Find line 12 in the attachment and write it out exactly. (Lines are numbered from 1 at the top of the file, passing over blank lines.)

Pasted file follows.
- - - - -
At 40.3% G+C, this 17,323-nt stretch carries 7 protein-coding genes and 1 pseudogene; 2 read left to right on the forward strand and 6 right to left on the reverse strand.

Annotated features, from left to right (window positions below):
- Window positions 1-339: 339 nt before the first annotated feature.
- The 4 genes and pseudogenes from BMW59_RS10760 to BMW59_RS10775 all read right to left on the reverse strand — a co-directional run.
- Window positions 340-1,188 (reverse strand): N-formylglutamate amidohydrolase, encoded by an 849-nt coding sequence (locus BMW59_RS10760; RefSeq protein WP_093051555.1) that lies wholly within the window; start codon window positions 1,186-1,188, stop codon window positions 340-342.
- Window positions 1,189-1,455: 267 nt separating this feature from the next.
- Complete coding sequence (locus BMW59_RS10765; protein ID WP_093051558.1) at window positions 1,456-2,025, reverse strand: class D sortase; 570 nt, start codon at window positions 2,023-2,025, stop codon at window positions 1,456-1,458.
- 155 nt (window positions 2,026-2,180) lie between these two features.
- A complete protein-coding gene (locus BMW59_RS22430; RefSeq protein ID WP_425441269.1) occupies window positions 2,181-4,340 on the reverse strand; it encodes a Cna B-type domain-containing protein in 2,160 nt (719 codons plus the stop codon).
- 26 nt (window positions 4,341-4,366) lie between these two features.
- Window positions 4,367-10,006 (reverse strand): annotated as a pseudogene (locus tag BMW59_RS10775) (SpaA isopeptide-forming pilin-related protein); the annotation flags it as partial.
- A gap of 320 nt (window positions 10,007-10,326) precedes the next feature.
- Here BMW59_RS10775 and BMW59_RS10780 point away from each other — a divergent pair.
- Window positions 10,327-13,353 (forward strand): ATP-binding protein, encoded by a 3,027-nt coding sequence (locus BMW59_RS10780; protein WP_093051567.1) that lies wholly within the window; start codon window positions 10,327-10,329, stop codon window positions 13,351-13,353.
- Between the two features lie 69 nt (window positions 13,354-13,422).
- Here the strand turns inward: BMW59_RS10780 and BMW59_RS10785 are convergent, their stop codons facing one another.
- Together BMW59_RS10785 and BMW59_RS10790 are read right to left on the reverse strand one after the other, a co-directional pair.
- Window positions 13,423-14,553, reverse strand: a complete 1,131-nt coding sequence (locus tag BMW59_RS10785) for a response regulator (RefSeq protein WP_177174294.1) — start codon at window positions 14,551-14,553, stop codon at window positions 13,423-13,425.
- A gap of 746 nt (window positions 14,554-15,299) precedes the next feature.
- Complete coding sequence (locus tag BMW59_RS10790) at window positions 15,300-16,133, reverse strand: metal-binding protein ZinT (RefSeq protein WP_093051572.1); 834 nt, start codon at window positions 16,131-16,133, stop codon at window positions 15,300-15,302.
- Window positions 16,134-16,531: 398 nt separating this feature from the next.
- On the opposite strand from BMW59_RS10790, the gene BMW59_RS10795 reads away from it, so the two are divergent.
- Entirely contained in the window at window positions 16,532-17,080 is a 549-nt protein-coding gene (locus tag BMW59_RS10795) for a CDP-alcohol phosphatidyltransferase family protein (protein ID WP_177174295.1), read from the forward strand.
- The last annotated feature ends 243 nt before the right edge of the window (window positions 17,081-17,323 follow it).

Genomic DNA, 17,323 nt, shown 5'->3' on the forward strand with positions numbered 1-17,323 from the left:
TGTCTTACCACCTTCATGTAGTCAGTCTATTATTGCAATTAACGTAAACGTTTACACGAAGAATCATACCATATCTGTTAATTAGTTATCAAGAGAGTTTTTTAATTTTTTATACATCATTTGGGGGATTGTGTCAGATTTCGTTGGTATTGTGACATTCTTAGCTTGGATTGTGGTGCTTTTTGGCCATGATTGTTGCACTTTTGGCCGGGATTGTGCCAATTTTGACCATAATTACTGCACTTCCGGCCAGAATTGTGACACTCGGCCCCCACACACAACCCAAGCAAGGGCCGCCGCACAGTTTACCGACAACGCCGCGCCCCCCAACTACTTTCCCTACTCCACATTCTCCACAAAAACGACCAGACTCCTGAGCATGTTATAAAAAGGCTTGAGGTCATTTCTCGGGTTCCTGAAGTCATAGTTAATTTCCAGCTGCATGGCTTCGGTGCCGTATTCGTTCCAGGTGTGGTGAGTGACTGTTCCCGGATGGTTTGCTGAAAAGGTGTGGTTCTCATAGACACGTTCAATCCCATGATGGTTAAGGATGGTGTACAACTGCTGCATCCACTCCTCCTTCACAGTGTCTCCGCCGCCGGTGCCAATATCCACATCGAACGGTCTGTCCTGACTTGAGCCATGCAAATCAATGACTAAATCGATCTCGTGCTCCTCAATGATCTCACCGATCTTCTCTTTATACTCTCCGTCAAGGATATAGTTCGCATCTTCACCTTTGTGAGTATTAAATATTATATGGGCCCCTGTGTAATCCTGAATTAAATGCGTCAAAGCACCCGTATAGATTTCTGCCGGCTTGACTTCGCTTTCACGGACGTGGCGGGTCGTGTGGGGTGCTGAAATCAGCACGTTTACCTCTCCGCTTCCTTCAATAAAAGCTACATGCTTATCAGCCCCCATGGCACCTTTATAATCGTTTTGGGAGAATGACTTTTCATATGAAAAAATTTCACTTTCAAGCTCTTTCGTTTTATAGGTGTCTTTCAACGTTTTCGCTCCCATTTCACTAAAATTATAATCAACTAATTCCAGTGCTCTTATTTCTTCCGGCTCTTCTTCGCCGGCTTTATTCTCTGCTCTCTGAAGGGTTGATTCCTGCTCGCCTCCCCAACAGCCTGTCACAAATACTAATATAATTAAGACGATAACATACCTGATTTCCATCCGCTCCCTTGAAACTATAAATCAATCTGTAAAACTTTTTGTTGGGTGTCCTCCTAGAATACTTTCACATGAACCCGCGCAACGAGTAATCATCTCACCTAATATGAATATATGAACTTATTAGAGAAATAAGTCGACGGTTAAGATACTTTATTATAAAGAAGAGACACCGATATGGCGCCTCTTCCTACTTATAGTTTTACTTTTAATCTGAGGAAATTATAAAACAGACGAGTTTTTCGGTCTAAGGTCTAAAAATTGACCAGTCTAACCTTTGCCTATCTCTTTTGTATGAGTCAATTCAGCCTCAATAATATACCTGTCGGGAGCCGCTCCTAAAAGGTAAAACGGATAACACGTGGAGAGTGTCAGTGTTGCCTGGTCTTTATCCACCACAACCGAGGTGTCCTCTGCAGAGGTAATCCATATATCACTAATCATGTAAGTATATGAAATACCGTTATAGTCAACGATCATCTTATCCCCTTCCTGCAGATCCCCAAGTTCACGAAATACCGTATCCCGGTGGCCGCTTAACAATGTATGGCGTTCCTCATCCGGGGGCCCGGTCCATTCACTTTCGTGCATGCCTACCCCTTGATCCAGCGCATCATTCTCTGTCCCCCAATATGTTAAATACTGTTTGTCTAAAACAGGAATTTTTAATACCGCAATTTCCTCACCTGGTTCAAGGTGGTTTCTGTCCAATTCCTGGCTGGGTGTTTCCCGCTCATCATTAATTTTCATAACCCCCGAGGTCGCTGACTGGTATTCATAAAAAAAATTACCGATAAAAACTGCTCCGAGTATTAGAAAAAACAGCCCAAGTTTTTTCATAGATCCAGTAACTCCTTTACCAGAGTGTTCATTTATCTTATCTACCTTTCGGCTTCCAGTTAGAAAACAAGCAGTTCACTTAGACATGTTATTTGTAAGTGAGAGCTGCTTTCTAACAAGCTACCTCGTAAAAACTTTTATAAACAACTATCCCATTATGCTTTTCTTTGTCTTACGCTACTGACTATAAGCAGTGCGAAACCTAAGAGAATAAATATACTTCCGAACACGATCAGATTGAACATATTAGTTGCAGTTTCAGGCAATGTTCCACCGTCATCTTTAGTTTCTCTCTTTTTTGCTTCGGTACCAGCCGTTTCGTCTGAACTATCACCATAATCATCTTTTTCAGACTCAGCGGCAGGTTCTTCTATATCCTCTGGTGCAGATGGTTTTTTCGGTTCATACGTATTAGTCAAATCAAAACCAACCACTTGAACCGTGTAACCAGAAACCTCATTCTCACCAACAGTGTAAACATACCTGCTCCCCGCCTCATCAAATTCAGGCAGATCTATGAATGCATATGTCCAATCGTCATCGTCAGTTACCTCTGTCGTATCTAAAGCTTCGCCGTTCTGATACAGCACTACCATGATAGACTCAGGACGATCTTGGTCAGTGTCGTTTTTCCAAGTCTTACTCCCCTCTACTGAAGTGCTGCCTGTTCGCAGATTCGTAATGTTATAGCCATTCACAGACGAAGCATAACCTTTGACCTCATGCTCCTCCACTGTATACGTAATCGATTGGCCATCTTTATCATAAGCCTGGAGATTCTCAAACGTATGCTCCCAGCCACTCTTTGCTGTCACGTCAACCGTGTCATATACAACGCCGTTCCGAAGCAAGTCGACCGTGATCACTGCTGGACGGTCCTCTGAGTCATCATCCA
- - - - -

- A gap of 320 nt (window positions 10,007-10,326) precedes the next feature.